Addendum to The Boring Front-end Developer

My response to Hacker News comments

Thanks to everyone who took the time to read The Boring Front-end Developer. There were some outrageous and funny comments which I found entertaining and there were also some points worth addressing.

1. CSS preprocessors

I know I am in the minority here.

I know a lot of developers who like them, I know a lot of developers who don’t. I can see advantages in them too.

But I have worked on enough projects to know that these things come with very real and painful disadvantages.

Important issues like performance, maintainability (the thing they’re trying to solve), debuggability (very important) and more.

It’s relatively easy (read: cheap) to add a CSS preprocessor to the tech stack, but it’s relatively hard (read: costly) to remove it down the line.

I just advise, as with everything else, to be conscious of the issues before deciding to use one and putting that on to your current and future team mates.

2. New != good && New != bad

I use a lot of “new” technology and I use a lot of “old” technology.

FWIW I use Github, Jekyll, Grunt, Node and Bower to name a few.

I choose to use these things for many good reasons. Those reasons are not to do with popularity, newness or how many stars they have on Github. At most these are secondary reasons.

Unfortunately, I don’t believe this to be the case for the majority of developers in the front-end space right now.

I am simply advocating critical and deliberate analysis, so that any decision is a conscious one.

3. BFEDs don’t get paid well

I know several developers that would be classed as “boring”, all of which are paid very well.

4. Change isn’t necessarily progress

(Disclaimer: this is not my own thought)

I also find people touting “progress” don’t realise that a lot of the time they just mean “change”. I mean, sure, if a new way of doing things is demonstrably better, by all means let’s use it. But a lot of the time you’re just swapping one (well-understood) set of tradeoffs and considerations for a new, less understood set, because “That’s what we’re doing now”. — qu4z-2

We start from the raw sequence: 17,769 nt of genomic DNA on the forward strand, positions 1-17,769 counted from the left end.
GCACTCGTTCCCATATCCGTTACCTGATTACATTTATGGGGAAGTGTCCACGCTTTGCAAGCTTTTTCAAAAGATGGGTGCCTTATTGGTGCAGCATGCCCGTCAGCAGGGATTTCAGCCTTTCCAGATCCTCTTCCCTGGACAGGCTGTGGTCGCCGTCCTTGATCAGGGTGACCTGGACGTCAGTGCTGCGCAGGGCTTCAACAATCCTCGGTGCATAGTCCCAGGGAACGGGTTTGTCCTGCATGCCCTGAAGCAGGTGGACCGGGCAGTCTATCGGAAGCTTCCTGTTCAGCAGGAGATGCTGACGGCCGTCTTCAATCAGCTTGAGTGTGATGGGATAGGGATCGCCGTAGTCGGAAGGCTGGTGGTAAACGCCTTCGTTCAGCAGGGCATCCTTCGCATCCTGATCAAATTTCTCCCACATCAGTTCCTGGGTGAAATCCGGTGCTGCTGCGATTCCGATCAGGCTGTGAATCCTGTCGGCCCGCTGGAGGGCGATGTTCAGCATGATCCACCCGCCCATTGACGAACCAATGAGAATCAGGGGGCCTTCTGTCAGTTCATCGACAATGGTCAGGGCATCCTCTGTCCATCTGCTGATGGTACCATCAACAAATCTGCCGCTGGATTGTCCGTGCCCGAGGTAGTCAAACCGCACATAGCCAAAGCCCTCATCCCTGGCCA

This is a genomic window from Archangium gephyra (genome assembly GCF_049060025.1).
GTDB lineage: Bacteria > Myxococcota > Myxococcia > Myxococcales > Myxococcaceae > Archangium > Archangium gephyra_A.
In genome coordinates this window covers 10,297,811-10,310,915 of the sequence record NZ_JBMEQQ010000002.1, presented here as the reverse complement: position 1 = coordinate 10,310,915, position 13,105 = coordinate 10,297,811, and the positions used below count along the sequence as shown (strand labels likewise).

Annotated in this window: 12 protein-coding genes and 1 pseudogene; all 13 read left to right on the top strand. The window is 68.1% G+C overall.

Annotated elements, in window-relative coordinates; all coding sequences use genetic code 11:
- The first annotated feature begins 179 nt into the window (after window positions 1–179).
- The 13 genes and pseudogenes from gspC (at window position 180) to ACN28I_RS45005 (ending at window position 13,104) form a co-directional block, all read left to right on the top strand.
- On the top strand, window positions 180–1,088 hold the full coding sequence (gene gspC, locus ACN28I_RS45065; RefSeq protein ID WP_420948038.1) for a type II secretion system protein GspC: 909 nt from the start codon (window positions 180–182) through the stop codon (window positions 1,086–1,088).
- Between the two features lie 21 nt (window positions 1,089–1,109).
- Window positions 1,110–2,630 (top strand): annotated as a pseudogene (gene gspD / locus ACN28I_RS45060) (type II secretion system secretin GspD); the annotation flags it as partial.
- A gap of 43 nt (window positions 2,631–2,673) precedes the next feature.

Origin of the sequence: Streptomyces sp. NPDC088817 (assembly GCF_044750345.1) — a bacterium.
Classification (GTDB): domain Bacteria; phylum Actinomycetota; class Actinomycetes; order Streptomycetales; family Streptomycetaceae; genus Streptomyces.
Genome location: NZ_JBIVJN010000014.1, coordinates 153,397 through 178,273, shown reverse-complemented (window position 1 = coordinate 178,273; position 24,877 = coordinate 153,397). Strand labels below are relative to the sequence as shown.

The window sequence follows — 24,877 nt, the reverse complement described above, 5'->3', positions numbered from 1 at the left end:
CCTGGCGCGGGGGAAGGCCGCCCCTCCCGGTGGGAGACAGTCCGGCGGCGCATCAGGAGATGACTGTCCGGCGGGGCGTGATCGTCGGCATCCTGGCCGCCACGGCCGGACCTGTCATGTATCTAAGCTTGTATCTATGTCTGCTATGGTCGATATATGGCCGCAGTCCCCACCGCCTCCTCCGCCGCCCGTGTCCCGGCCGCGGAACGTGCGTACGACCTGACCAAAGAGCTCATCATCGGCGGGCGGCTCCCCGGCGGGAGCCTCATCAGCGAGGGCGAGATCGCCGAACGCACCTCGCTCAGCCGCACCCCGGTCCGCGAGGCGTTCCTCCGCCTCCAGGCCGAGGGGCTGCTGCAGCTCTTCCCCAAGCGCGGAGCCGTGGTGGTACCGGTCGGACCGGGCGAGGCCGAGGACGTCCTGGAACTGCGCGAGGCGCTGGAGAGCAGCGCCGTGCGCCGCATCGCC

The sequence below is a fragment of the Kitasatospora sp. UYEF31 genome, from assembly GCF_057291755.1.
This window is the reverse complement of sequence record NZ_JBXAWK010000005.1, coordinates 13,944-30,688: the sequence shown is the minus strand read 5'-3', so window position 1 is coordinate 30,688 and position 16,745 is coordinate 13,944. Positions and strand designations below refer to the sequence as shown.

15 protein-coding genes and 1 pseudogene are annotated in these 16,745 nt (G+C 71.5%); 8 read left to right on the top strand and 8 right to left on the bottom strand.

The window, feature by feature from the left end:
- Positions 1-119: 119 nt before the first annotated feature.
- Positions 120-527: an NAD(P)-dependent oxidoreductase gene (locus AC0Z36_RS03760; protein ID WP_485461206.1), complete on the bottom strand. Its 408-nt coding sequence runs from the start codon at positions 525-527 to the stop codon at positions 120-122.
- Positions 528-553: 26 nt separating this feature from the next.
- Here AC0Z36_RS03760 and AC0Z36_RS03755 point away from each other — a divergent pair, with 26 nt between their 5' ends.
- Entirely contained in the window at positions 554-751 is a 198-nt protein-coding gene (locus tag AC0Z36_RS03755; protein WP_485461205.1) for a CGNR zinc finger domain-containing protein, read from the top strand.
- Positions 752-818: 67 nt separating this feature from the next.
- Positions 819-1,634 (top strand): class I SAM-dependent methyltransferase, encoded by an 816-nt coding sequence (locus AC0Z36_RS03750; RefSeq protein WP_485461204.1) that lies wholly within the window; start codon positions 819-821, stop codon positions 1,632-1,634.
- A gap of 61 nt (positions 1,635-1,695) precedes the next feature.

There’s a lot of “change” going on in the industry, developers are having a whale of a time in doing so.

But is this really adding value to the user or business?

5. People first, developers second

It is very common to hear developers berating old browsers and dropping support in the name of cost and security but your users don’t care and are unaware, and sometimes not in control of what browsers they use. Corporations locking down IE6 is a common example.

Heck some people don’t even know what a browser is and yet, these people manage to surf and buy shit using one.

These users arrive at your site because they can, and they leave because you have unnecessarily and irresponsibly not given a thought to them.

Question: Has browser usage dropped because the browser is “old” or because the website doesn’t work in that browser anymore?

Yes, it’s true that you probably shouldn’t be testing your site in IE1 or Mosaic, but there are front-end engineering approaches that ensure “any” browser can be used to access a website (for the most part anyway). These techniques serve new browsers just as much as old browsers.

It’s our job to serve the user first.

People first, developers second.

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